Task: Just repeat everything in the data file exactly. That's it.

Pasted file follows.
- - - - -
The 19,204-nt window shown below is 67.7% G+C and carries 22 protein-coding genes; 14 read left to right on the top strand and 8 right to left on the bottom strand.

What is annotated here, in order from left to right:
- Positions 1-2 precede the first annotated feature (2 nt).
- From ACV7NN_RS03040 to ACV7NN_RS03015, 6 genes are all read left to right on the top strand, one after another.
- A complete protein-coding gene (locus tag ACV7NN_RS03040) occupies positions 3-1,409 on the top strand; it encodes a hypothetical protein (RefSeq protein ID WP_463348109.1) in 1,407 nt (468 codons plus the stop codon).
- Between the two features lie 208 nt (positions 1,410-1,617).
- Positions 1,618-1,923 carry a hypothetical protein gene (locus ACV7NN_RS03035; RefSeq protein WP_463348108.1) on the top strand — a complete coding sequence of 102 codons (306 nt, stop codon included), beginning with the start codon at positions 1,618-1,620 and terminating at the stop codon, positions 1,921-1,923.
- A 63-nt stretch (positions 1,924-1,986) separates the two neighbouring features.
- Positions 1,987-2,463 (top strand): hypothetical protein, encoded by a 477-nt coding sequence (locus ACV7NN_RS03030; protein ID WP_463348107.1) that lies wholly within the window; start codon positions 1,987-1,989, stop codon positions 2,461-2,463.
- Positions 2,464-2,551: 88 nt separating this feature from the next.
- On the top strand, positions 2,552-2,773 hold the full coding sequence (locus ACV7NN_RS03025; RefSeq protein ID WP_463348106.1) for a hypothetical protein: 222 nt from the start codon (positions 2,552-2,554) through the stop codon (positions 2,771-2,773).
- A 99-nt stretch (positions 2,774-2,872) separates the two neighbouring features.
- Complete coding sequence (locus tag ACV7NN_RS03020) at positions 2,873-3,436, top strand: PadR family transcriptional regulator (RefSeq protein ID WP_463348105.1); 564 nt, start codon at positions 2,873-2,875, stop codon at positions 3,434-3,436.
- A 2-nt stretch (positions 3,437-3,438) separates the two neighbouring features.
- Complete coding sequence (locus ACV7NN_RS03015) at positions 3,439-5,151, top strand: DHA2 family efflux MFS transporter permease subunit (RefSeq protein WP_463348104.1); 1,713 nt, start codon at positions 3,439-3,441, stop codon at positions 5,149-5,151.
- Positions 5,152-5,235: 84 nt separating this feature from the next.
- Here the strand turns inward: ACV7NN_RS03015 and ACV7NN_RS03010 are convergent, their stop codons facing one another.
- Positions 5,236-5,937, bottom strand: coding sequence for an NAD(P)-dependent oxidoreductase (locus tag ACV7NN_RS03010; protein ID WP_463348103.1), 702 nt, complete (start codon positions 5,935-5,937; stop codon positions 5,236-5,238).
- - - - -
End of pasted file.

The 19,204-nt window shown below is 67.7% G+C and carries 22 protein-coding genes; 14 read left to right on the top strand and 8 right to left on the bottom strand.

What is annotated here, in order from left to right:
- Positions 1-2 precede the first annotated feature (2 nt).
- From ACV7NN_RS03040 to ACV7NN_RS03015, 6 genes are all read left to right on the top strand, one after another.
- A complete protein-coding gene (locus tag ACV7NN_RS03040) occupies positions 3-1,409 on the top strand; it encodes a hypothetical protein (RefSeq protein ID WP_463348109.1) in 1,407 nt (468 codons plus the stop codon).
- Between the two features lie 208 nt (positions 1,410-1,617).
- Positions 1,618-1,923 carry a hypothetical protein gene (locus ACV7NN_RS03035; RefSeq protein WP_463348108.1) on the top strand — a complete coding sequence of 102 codons (306 nt, stop codon included), beginning with the start codon at positions 1,618-1,620 and terminating at the stop codon, positions 1,921-1,923.
- A 63-nt stretch (positions 1,924-1,986) separates the two neighbouring features.
- Positions 1,987-2,463 (top strand): hypothetical protein, encoded by a 477-nt coding sequence (locus ACV7NN_RS03030; protein ID WP_463348107.1) that lies wholly within the window; start codon positions 1,987-1,989, stop codon positions 2,461-2,463.
- Positions 2,464-2,551: 88 nt separating this feature from the next.
- On the top strand, positions 2,552-2,773 hold the full coding sequence (locus ACV7NN_RS03025; RefSeq protein ID WP_463348106.1) for a hypothetical protein: 222 nt from the start codon (positions 2,552-2,554) through the stop codon (positions 2,771-2,773).
- A 99-nt stretch (positions 2,774-2,872) separates the two neighbouring features.
- Complete coding sequence (locus tag ACV7NN_RS03020) at positions 2,873-3,436, top strand: PadR family transcriptional regulator (RefSeq protein ID WP_463348105.1); 564 nt, start codon at positions 2,873-2,875, stop codon at positions 3,434-3,436.
- A 2-nt stretch (positions 3,437-3,438) separates the two neighbouring features.
- Complete coding sequence (locus ACV7NN_RS03015) at positions 3,439-5,151, top strand: DHA2 family efflux MFS transporter permease subunit (RefSeq protein WP_463348104.1); 1,713 nt, start codon at positions 3,439-3,441, stop codon at positions 5,149-5,151.
- Positions 5,152-5,235: 84 nt separating this feature from the next.
- Here the strand turns inward: ACV7NN_RS03015 and ACV7NN_RS03010 are convergent, their stop codons facing one another.
- Positions 5,236-5,937, bottom strand: coding sequence for an NAD(P)-dependent oxidoreductase (locus tag ACV7NN_RS03010; protein ID WP_463348103.1), 702 nt, complete (start codon positions 5,935-5,937; stop codon positions 5,236-5,238).